Syria turned in an initial inventory of its chemical weapons yesterday, in advance of U.S.- Russian talks in the coming week on United Nations action to compel the Arab nation to surrender its toxic arsenal.
The Organization for the Prohibition of Chemical Weapons said yesterday it had “received an initial disclosure from the Syrian government of its chemical weapons program.” A Sept. 14 U.S.-Russian agreement, which averted an American military strike on President Bashar al-Assad’s regime, called for an itemization of Syria’s poison gas stocks by today.
Ben Rhodes, White House deputy national security adviser, said yesterday that it was “a positive step” for Syria to submit the list within the period outlined in the agreement, which calls for the Arab country to turn over its chemical weapons to international control for eventual destruction.
The move came as the U.S., France and the U.K. push for the UN Security Council to adopt a resolution next week giving international force to the terms of the Geneva accord between the U.S. and Russia.
Efforts to agree on a UN resolution encountered headwinds from Russia, Assad’s strongest ally, which opposes any measure that alludes to a threat of force.
“There need to be consequences for noncompliance,” Rhodes told reporters on a conference call. “We would want to see the strongest enforcement possible.”
Russia is also resisting any attempt to assign blame to Assad’s regime for an Aug. 21 chemical attack that the U.S. says killed 1,400 people, including more than 400 children.
“We believe there needs to be a sense of urgency,” Rhodes said. “We want to be moving as quickly as we can to get those weapons under international control and to destroy them.”
The timetable has started to slip. The executive council of the chemical weapons organization in The Hague, which would oversee Syria’s chemicals disarmament, said yesterday it has postponed a meeting on Syria that was scheduled for tomorrow, aiming for a new date in the middle of next week.
The OPCW will submit the initial document for review by its executive council, of which the U.S. is a member, State Department’s deputy spokeswoman, Marie Harf, said, declining to comment further on whether Syria’s submission met requirements of the U.S.-Russian agreement.
“Clearly, we said they needed to submit a comprehensive list of their entire stockpile and programs,” Harf said. “But we’ll have more to come, I’m sure, as we go through the list.”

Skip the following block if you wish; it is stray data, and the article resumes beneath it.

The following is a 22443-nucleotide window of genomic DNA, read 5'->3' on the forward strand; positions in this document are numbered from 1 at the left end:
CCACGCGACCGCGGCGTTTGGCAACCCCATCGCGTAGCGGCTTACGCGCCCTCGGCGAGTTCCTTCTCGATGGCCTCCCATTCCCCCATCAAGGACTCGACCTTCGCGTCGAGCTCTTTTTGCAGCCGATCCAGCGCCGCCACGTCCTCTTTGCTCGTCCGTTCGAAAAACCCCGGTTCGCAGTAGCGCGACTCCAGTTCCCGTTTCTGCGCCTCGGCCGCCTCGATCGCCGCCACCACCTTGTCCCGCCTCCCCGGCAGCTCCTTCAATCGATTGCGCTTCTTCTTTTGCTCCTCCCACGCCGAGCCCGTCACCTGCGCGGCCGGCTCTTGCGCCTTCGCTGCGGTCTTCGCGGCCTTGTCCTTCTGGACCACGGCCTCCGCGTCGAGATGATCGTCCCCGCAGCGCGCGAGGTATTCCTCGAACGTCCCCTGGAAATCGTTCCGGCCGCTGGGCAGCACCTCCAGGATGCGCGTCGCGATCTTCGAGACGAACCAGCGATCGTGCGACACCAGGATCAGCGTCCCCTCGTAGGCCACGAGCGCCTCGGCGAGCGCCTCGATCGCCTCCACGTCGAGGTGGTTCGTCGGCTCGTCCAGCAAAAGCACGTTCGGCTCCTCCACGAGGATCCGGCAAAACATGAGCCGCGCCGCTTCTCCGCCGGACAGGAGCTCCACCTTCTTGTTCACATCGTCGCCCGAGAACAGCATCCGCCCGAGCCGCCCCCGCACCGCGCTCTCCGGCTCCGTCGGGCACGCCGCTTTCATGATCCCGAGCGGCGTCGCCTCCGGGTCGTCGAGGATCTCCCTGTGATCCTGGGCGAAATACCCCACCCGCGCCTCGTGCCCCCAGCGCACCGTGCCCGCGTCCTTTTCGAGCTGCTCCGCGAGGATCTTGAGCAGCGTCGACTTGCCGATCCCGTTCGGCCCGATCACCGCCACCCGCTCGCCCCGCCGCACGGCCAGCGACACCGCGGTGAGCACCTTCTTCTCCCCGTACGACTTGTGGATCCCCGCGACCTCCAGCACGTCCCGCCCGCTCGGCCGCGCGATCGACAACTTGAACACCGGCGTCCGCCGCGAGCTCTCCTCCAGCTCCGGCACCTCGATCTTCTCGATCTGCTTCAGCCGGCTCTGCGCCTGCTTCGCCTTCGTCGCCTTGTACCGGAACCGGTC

Russia has had close ties with Syria since Assad’s father, Hafez al-Assad, took power in a coup in 1970. Russia has been a major arms provider to the regime and maintains its only military base outside the former Soviet Union at Syria’s Mediterranean port of Tartus.
U.S. Secretary of State John Kerry told reporters in Washington that he pressed for a “firm and strong” UN resolution in a “fairly long conversation” with Russian Foreign Minister Sergei Lavrov yesterday.
Assad is likely to stop complying if the UN Security Council adopts a resolution that doesn’t threaten force against his regime, said Firas Abi Ali, a London-based Middle East analyst at research firm IHS.
“Then you’ll start seeing delaying tactics as part of the technical process,” he said by phone. “For now, while there is a credible threat of force being used against them, they are going to try and appear very reasonable.”
George Sabra, a member of the main Western-backed opposition group, the Syrian National Coalition, said he had no faith in Assad’s pledge to implement the agreement.
“Everybody knows about the credibility of the regime and how it honors its obligations,” Sabra said in a televised interview with SkyNews Arabiya. “There will be lists going and delegations coming for months, and even for years, while the regime continues committing crimes against humanity.”
With the threat of military action receding, West Texas Intermediate crude for October delivery, which expired yesterday, fell $1.72, or 1.6 percent, percent to $104.67 a barrel on the New York Mercantile Exchange, the lowest settlement since Aug. 21. Prices slid 3.3 percent this week, the biggest five-day drop since June.
In an interview that aired Sept. 18 on Fox News, Assad said his regime will abide by the convention banning chemical weapons and won’t impose conditions. Syria’s government is willing to discuss with international organizations the timeline for destroying its stockpiles, Assad said, adding that some experts estimate it would take a year to eliminate all of them.
In an indication of the challenge, a U.S. stockpile of munitions armed with the same type of nerve gas used in Syria last month is still stored in concrete bunkers at an Army depot in Kentucky 30 years after the U.S. government promised to destroy it.
Once a plan is in place for Syria, UN member states will need to help carry it out because the world body and the chemical weapons organization lack the resources do so on their own.
The OPCW has only about 70 inspectors to visit an estimated 45 to 50 chemical weapons sites in Syria, and countries such as the Czech Republic, Japan and Russia with expertise in disarming chemical weapons would have to provide support, said a UN diplomat who asked not to be identified because of the sensitivity of the matter.